How can we get more mathematics teachers into classrooms, to fill the expanding number of vacancies? Several recent articles have suggested solutions, all unfortunately with a poltiical bent.
For example, in mid-January, to fill the expected 32000 openings in Florida next fall, Governor Bush has proposed signing bonuses, housing assistance, and extra pay....all aimed at attracting teachers in critical areas--mathematics, science, reading, and special education. This is on top of special loan forgiveness programs and the purchase of a laptop for each teacher. These proposals are in line with 30 other states who already offer financial incentives to attract teachers.
Then, in his State-of-the-Union speech in February, President Bush advocated a new focus on improving mathematics education, tied directly to the recruitment and preparation of mathematics teachers. His statements echoed those recently made by national business and science groups. Again, the incentives bantered about involve money, but no one--Congress, the President, private sector--stepped forward to ensure that these incentives would reach reality.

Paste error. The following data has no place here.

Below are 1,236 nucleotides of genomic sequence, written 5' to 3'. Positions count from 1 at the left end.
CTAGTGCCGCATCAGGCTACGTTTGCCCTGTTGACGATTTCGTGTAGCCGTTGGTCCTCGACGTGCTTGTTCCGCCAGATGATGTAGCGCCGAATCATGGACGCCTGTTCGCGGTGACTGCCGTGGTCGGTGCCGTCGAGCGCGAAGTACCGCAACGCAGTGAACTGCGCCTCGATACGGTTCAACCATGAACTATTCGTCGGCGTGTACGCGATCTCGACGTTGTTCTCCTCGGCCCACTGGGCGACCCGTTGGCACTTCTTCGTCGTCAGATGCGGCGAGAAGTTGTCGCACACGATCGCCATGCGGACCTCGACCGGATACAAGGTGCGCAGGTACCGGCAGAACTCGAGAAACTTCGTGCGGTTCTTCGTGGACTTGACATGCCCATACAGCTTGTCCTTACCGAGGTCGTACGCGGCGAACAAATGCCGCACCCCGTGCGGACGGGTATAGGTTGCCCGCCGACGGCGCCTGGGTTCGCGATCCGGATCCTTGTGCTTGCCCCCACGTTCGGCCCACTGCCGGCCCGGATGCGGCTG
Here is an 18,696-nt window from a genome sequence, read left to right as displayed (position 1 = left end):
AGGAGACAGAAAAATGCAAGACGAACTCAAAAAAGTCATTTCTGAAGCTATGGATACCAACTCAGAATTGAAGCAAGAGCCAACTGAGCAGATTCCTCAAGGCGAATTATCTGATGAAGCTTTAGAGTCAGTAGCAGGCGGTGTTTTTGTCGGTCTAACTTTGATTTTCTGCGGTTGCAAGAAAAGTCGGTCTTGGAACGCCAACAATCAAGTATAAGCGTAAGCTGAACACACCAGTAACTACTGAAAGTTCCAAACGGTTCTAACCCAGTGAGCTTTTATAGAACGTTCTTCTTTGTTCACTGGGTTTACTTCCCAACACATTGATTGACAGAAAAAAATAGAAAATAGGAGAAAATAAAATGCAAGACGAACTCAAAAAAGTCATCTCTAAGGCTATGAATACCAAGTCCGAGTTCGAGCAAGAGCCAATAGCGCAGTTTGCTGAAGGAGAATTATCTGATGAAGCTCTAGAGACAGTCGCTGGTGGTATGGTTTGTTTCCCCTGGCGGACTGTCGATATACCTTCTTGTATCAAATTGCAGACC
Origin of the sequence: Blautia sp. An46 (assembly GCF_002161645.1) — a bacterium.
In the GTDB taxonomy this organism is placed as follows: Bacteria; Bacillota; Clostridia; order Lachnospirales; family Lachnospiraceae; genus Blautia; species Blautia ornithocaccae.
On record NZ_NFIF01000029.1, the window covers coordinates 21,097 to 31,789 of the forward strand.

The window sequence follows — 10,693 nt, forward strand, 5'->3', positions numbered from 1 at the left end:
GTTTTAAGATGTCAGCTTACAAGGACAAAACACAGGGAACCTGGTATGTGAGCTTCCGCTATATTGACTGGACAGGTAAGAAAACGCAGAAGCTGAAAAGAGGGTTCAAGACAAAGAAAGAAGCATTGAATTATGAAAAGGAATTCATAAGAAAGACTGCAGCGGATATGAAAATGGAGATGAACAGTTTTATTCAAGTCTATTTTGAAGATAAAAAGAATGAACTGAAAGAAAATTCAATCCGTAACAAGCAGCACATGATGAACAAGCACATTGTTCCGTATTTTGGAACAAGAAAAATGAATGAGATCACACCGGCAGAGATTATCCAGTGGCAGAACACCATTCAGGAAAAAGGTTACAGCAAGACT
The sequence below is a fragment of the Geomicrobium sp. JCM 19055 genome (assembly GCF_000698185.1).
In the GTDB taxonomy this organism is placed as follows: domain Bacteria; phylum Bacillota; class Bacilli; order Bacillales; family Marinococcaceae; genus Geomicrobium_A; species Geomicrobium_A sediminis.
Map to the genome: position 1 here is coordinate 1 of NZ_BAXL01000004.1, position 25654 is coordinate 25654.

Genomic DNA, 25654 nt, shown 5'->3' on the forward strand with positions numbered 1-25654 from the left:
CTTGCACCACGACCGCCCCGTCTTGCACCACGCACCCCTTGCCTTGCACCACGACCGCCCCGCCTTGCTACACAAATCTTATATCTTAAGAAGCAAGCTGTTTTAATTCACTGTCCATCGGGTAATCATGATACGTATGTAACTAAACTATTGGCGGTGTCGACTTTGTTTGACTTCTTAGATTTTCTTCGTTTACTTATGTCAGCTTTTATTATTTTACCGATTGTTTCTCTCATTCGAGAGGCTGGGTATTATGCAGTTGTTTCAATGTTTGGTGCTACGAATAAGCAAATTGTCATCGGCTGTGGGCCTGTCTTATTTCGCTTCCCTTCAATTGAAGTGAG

When will we get past the political rhetoric? Also, where are the studies that show that the solution to the problem is to throw more money at the teachers? Neither rhetoric nor money can suffice, as one needs to start with individuals who want to be mathematics teachers...and then build from there:
The list goes on....and this is just for mathematics teachers in general. Another list focuses on ensuring quality math teachers in classrooms, which is not the same as a warm body. To many think that anyone can teach math...just handout some worksheets and take away the calculators! Perhaps that is why we are in our current predicament.
- Change society's image of what it means to be a math teacher
- View and treat math teachers as professionals
- Give them the proper resources and smaller classes
- Don't overwhelm them with all kinds of senseless meetings and regulations
- Get parents to admit that math is important in their lives